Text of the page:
Remember how I said this was the Winter That Wasn’t? Well, it’s winter now. Here’s a picture of our boat slip. In five more months, there’ll be a boat there.
I took Kate and a friend to the park today, because finally there was ice to skate on, and skate they did. Every time she puts her new skates on, she gets better at it; it’s a pleasure to watch, at least until the wind off the lake strips off all my mascara and I have to step inside the rec center to warm up a bit. There were two teenage girls in there with their mother, complaining that there was snow on the ice and why wasn’t anyone shoveling it off?
“It’s just a dusting, really,” I said, gesturing to the several skaters already out there, gliding around unimpeded. They glared at me. OK, don’t mind me. The fancy-shmancy private-school indoor rink a couple miles away opens to the public every Sunday for two hours; I’m sure they’d be more comfortable there anyway. I went back to watching Kate and her friend write their names in the ice and felt grateful they won’t be teenagers for a few more years.
I guess when they are, I’ll be back to watching them the way I did when they were toddlers, but in this nice in-between period I was free to take a little stroll along the lake, which was just like “Stranger Than Paradise,” only with maybe a little more blue and gray in the shot. I couldn’t really take the time to frame it because the wind was pretty strong and my eyes kept tearing.
I admit to getting tired of it by March, but all things considered, I sorta like winter.
And now it’s Monday, yet another of the days that make me suspect the Grosse Pointe Public Schools hate working parents — it’s an in-service day for teachers, so no school. Last week was the MLK holiday. Next month will be a one-week winter break, followed six weeks later by spring break. It’s hard to imagine that two weeks ago I daydreamed of going back to work in an actual office, with adults and everything. Not until it’s legal to kennel 10-year-olds. (You can kennel infants and toddlers, but once they grow up a little, the deal’s off.)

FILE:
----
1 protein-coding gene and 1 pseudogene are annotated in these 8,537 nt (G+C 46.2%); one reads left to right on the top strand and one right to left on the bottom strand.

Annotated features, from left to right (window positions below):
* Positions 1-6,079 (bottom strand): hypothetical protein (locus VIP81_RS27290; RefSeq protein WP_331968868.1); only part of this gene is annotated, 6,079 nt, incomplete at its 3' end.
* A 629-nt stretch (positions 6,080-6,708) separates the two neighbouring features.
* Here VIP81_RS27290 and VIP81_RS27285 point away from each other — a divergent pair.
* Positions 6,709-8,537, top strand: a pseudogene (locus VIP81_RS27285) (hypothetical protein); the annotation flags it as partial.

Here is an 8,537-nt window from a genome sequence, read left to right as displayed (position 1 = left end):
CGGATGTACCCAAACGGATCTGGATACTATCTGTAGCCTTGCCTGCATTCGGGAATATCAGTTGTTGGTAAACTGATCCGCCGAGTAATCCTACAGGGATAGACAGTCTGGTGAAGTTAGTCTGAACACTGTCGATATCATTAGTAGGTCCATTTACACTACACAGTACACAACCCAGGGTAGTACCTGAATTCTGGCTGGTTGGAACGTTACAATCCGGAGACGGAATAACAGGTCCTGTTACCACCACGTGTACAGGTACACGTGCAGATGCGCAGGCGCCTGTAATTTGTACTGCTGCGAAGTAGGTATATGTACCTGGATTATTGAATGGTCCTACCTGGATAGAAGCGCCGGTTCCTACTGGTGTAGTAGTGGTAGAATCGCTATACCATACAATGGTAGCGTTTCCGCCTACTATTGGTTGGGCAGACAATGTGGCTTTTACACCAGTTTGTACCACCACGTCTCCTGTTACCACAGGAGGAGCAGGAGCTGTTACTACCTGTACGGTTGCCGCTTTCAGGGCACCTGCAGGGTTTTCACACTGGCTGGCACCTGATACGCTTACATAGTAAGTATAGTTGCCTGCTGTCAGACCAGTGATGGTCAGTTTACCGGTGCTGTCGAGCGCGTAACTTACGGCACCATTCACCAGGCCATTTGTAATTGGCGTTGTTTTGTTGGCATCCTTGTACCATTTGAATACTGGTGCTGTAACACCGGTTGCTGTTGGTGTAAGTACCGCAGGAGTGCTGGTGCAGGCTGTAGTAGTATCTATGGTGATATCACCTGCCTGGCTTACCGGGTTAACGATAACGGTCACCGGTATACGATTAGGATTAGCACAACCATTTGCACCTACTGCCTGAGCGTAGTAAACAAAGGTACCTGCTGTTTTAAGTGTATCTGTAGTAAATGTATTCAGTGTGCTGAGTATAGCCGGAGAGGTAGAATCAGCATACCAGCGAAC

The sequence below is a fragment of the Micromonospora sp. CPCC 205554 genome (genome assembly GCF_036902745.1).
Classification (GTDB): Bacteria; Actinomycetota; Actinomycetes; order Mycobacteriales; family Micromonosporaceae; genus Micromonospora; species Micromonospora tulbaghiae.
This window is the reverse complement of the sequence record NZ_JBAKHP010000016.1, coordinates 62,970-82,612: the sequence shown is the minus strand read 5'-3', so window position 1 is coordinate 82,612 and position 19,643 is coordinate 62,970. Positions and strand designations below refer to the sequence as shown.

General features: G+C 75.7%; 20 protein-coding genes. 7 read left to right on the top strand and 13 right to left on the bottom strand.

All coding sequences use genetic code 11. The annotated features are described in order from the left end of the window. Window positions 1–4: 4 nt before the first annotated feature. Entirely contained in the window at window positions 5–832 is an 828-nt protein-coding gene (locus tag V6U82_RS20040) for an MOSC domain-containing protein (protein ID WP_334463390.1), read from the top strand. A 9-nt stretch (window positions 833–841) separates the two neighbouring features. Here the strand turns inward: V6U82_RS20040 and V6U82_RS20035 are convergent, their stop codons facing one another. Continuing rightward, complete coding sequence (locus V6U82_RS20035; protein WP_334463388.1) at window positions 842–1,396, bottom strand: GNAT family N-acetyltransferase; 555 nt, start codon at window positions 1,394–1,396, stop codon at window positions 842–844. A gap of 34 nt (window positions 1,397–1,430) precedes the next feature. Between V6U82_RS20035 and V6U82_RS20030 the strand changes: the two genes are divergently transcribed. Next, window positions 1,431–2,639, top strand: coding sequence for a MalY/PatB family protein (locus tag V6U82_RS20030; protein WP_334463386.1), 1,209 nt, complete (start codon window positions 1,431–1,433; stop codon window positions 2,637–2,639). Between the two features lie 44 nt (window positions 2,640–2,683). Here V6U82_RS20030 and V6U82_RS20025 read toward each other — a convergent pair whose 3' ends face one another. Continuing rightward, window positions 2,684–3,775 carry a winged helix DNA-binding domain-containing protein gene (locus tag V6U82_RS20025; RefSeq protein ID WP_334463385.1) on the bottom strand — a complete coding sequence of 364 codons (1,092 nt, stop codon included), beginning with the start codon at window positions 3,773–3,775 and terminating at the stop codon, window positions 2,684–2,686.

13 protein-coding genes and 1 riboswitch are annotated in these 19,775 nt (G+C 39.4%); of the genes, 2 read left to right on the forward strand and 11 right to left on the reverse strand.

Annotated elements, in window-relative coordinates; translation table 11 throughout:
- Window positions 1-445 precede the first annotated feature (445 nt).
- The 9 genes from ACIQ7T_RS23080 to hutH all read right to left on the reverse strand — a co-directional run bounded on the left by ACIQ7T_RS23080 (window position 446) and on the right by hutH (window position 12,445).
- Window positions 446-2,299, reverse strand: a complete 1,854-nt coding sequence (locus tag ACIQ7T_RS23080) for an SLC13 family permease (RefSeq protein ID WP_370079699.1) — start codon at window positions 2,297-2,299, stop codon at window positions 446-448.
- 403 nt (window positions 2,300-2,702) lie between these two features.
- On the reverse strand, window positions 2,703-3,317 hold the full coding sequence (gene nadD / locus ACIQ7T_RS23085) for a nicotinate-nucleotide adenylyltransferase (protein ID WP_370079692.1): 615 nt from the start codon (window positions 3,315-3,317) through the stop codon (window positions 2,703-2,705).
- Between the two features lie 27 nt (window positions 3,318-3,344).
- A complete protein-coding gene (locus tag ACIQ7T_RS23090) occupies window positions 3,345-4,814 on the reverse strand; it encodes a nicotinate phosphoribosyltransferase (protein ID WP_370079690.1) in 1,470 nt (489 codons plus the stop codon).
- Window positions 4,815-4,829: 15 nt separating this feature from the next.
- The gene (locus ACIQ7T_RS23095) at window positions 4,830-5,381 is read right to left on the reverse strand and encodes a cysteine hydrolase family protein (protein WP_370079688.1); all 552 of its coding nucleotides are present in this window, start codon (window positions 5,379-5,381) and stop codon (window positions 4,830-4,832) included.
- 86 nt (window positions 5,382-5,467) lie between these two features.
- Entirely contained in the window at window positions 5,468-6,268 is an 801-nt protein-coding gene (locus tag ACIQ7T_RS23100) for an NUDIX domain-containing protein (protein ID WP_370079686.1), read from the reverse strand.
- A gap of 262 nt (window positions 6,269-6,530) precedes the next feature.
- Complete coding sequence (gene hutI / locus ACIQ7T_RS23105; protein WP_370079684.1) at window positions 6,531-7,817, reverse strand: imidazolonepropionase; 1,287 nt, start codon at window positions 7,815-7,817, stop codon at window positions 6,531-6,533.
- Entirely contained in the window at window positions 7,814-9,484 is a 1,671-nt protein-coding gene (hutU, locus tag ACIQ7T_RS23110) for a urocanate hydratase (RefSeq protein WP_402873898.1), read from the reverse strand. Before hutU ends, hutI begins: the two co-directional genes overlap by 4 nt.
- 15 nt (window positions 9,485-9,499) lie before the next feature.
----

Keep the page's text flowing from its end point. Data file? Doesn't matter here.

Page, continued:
A young man was released from prison here last week. I wasn’t here for the full length of this story, but I gather it went like this: Nathaniel Abraham, at 11, was the youngest person in Michigan convicted of homicide, back in 1997. He was released from prison last week, the day before his 21st birthday. For his final court date, he chose an understated, I’m-ready-to-go-straight costume — an ivory suit with pink pinstriping, accented with pink shirt and pink alligator shoes, a matching fedora, the whole ensemble topped with a rabbit-fur coat.
Of course, in Detroit, a city where racism is the bass note of every song we hear, from hip-hop right down to the Muzak in grocery stores, this image was greeted with …not quite hysteria, but the sort of calm, reasoned discussion you see on lunatic-politics discussion boards. From across the metro area, a million voices rose as one and shouted: Pimp.
Eric Zorn had one of his very entertaining, supremely time-wasting Lank of Linkin’ roundups today, including this entry: Before you click on The Beast’s annual list of 50 Most Loathsome People in America, 2006 (raw language warning), see if you can guess who’s number one from these excerpts: “… nakedly self-serving … has so successfully snowed America that he could go around kicking puppies all day and he’d be applauded for his authenticity. In reality (he) is as phony as slimeballs come.”
I guessed Donald Trump. It wasn’t him (although he was on the list, at No. 21). I must be losing my touch.
And now Monday begins in earnest. I guess we’ll go skating again.